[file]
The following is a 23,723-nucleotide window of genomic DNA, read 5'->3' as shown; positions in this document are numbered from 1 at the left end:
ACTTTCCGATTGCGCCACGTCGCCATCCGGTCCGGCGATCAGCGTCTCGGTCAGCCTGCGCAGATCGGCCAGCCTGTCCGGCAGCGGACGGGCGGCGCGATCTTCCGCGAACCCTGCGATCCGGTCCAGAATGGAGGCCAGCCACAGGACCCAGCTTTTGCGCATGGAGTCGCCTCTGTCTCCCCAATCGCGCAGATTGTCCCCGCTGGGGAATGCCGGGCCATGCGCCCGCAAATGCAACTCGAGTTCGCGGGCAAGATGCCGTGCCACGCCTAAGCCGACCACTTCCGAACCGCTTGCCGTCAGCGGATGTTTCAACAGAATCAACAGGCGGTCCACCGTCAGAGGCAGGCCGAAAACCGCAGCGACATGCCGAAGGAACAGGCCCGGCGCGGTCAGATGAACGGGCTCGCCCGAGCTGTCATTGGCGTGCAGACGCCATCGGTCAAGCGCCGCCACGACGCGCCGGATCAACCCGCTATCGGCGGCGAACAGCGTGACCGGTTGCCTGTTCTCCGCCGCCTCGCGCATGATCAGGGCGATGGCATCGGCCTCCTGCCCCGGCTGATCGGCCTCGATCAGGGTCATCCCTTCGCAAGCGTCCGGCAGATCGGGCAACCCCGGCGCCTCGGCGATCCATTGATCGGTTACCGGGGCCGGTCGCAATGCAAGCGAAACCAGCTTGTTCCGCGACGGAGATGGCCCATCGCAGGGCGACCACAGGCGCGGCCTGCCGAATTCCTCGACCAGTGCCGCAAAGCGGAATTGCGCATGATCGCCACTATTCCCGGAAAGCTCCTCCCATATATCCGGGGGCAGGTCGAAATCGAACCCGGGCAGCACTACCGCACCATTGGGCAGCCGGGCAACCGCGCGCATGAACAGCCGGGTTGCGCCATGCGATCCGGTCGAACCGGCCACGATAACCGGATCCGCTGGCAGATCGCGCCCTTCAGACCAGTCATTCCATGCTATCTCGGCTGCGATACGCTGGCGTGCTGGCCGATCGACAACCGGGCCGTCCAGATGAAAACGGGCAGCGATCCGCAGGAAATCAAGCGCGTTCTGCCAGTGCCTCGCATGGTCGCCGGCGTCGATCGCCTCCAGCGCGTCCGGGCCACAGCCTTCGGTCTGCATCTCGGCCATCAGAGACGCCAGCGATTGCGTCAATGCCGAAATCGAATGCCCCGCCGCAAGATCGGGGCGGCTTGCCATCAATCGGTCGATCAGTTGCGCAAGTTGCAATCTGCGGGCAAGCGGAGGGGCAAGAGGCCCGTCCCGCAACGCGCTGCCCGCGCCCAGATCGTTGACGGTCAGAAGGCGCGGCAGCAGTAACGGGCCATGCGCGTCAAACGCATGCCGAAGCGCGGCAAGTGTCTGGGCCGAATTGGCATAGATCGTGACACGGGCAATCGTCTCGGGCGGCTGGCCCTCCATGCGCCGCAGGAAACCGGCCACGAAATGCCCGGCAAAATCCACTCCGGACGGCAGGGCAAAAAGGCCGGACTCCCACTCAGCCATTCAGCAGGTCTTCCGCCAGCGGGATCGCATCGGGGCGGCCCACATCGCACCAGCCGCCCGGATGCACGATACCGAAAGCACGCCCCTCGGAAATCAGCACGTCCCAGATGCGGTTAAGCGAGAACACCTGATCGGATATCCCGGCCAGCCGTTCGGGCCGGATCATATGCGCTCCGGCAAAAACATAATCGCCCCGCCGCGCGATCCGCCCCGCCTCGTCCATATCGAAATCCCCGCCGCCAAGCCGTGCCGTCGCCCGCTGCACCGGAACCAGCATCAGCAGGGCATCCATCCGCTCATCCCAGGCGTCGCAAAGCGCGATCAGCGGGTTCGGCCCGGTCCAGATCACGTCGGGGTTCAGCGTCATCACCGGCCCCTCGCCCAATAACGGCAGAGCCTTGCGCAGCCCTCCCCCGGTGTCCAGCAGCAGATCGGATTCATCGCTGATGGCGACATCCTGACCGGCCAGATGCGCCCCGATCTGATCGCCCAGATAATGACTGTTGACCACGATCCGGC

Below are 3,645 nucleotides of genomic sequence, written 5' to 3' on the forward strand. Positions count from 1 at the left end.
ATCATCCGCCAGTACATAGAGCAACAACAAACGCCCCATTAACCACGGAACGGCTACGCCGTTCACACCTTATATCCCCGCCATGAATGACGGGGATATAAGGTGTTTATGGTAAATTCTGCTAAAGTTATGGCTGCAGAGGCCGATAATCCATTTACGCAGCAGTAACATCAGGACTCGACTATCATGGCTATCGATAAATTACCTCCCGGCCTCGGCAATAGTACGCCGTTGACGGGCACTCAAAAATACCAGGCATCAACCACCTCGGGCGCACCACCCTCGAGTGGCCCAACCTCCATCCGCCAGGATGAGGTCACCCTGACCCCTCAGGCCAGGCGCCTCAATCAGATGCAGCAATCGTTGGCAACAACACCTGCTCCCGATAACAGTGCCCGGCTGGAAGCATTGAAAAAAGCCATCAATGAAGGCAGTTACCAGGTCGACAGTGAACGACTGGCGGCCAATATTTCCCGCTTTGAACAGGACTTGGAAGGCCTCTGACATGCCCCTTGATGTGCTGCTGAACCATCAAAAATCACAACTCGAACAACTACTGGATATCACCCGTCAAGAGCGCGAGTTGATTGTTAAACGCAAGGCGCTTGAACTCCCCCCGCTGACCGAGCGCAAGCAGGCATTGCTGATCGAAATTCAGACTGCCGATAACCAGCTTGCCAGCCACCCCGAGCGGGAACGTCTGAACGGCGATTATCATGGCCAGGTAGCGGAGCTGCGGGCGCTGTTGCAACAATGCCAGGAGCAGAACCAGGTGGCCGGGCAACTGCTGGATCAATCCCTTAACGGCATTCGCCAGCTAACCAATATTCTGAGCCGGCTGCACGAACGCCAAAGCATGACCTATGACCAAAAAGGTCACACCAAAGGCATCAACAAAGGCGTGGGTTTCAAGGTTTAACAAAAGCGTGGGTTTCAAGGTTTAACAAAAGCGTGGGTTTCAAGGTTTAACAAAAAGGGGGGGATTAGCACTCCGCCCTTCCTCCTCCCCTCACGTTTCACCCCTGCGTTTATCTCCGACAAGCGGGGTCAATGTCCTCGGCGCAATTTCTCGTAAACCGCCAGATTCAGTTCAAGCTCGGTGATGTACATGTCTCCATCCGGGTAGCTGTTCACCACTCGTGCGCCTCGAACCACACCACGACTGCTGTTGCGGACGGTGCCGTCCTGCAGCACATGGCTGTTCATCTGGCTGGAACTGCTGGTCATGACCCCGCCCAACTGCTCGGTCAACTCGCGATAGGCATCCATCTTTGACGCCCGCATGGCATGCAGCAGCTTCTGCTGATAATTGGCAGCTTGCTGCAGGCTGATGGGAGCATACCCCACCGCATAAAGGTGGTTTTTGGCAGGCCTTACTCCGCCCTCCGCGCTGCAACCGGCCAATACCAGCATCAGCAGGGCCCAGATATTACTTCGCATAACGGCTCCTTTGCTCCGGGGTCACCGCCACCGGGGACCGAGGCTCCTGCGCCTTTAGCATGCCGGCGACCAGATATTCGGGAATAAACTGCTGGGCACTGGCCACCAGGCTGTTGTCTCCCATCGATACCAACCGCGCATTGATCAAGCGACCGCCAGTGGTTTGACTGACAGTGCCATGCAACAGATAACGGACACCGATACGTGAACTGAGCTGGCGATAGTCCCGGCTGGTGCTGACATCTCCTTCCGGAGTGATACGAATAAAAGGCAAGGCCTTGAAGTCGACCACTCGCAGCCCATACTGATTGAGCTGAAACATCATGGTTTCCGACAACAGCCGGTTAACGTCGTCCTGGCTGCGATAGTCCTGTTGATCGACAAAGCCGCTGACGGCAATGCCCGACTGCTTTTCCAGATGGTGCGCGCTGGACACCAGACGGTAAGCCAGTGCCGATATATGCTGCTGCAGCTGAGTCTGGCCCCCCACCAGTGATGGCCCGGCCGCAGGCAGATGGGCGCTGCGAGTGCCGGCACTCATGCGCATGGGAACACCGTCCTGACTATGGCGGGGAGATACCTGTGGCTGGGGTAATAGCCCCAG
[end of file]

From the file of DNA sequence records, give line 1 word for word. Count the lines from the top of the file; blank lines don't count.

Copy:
The following is a 23,723-nucleotide window of genomic DNA, read 5'->3' as shown; positions in this document are numbered from 1 at the left end: